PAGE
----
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Etro v. Blitt and Gaines, PC

United States District Court, N.D. Illinois, Eastern Division

March 18, 2015

Jeanette Etro, Plaintiffs,
v.
Blitt and Gaines, P.C., Defendant.

MEMORANDUM OPINION AND ORDER

JOHN ROBERT BLAKEY, District Judge.

This is an action for damages under the Fair Debt Collection Practices Act. Plaintiff Jeanette Etro alleges that Defendant Blitt and Gaines, P.C. (a law firm) violated the Act when, in the course of its legal representation of Capital One Bank, Defendant instituted a wage deduction action (a type of garnishment action) against Plaintiff's employer in a judicial district where Plaintiff did not live.

Defendant has filed an amended motion to dismiss [10], arguing that it satisfied the venue requirements of the Fair Debt Collection Practices Act. This Court agrees and grants the motion for the following reasons.

I. Legal Standard

Under Federal Rule of Civil Procedure 12(b)(6), this Court must construe the Complaint [1] in the light most favorable to Plaintiff, accept as true all well-pleaded facts and draw reasonable inferences in their favor. Yeftich v. Navistar, Inc., 722 F.3d 911, 915 (7th Cir. 2013); Long v. Shorebank Development Corp., 182 F.3d 548, 554 (7th Cir. 1999). Statements of law, however, need not be accepted as true. Yeftich, 722 F.3d at 915. Rule 12(b)(6) limits this Court's consideration to "allegations set forth in the complaint itself, documents that are attached to the complaint, documents that are central to the complaint and are referred to in it, and information that is properly subject to judicial notice." Williamson v. Curran, 714 F.3d 432, 436 (7th Cir. 2013).

To survive Defendant's motion under Rule 12(b)(6), the Complaint must "state a claim to relief that is plausible on its face." Yeftich, 722 F.3d at 915. "A claim has facial plausibility when the plaintiff pleads factual content that allows the court to draw the reasonable inference that the defendant is liable for the misconduct alleged." Id.

II. Background

Plaintiff Jeanette Etro resides in Homewood, Illinois. Compl. [1] ¶ 13. Homewood falls within the jurisdiction of the Sixth Municipal District in Cook County. Compl. [1] ¶ 14.

On December 19, 2011, Capital One Bank, which was represented by Defendant Blitt and Gaines, P.C., sued Plaintiff in the First Municipal District in Cook County to collect certain debts. Compl. [1] ¶¶ 7-10. That case is captioned: Capital One Bank v. Etro, Case No. 2011 M1179593. Compl. [1] ¶ 8; see generally Capital One Bank Docket Sheet [1-1].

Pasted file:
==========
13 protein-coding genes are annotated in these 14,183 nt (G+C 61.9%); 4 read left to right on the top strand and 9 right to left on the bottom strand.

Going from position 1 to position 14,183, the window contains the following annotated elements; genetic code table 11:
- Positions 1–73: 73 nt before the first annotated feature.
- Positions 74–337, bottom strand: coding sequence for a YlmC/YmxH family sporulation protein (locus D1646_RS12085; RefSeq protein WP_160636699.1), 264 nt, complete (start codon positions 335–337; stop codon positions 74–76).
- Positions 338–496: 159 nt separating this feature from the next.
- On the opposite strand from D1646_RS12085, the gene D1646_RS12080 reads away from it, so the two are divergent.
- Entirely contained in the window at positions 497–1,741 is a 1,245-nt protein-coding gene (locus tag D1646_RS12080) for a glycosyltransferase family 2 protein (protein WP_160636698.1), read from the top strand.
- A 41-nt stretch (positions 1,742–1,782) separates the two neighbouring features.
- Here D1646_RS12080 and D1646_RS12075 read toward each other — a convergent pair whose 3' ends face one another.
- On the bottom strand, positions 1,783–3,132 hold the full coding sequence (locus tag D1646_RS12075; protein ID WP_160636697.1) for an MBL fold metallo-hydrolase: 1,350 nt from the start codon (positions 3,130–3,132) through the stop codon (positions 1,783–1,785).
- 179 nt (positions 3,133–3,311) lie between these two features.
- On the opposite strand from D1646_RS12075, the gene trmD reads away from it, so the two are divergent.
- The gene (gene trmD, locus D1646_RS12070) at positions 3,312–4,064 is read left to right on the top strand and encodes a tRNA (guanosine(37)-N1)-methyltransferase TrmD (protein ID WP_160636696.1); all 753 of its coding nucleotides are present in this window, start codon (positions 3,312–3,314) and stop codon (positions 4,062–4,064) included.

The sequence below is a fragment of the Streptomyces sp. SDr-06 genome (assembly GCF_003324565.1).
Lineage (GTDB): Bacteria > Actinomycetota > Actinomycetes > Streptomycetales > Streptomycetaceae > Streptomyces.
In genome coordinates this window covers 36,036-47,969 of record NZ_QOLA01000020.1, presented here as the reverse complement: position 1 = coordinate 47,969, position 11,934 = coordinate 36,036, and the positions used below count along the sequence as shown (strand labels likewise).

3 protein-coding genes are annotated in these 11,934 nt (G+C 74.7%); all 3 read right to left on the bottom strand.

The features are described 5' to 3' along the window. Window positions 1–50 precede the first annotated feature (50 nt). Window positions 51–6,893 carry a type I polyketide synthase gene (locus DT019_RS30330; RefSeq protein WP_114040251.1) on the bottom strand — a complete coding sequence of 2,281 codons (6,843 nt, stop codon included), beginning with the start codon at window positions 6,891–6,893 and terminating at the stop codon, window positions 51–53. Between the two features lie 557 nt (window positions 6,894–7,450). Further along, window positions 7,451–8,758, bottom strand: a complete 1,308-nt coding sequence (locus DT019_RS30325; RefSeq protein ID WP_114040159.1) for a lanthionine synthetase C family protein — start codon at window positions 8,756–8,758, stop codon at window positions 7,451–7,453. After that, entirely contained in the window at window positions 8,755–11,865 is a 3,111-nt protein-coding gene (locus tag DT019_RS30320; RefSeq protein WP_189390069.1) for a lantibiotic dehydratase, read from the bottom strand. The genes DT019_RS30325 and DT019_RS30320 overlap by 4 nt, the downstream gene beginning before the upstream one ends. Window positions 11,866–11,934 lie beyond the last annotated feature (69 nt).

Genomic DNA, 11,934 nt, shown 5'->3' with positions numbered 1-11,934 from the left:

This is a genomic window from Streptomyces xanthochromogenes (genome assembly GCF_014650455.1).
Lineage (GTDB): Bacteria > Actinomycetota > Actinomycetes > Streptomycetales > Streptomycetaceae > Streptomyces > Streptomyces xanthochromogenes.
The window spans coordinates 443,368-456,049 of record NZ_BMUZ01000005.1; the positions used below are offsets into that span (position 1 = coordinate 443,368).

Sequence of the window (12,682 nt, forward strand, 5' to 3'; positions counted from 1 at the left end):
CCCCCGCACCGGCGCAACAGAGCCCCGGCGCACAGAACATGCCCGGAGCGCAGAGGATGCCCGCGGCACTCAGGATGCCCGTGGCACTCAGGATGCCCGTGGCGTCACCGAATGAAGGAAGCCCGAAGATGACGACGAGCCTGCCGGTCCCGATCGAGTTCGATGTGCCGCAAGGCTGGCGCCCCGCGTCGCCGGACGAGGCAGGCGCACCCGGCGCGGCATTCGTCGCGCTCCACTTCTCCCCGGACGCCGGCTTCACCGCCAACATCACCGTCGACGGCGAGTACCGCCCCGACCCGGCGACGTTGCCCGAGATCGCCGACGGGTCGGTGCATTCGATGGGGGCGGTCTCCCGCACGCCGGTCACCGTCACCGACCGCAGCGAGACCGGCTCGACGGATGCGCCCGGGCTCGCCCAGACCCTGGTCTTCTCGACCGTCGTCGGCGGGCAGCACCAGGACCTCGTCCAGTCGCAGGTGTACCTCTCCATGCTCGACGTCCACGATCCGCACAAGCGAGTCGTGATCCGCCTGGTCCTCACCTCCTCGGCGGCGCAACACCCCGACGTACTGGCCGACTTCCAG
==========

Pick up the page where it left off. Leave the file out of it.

The state court entered judgment against Plaintiff on May 10, 2012. Capital One Bank Docket Sheet [1-1]. Defendant, on Capitol One Bank's behalf, then instituted a wage deduction action against Plaintiff's employer to collect on the judgment; and, on November 15, 2013, the First Judicial District issued an Affidavit for Wage Deduction. Compl. [1] ¶¶ 23, 28; Capital One Bank Docket Sheet [1-1].

Plaintiff alleges that Defendant violated the venue provision of the Fair Debt Collection Practices Act, 15 U.S.C. § 1692i(a), by bringing the wage deduction action in the First Judicial District and not in the Sixth Judicial District, where she resides. That is the only claim pled in the Complaint.[1]

III. Analysis

The venue provision in the Fair Debt Collection Practices Act requires creditors to bring "any legal action on a debt against any consumer... in the judicial district or similar legal entity-(A) in which such consumer signed the contract sued upon; or (B) in which such consumer resides at the commencement of the action." 15 U.S.C. § 1692i(a).

The dispute here is narrow: Does the phrase "any legal action on a debt against any consumer" apply to wage deduction actions brought under Illinois law, thereby triggering the Fair Debt Collection Practices Act's venue requirements? Defendant argues that the wage deduction action here was a legal action against Plaintiff's employer, and not Plaintiff who is the "consumer" under Section 1692i(a). Plaintiff responds that she is the real interested party ...


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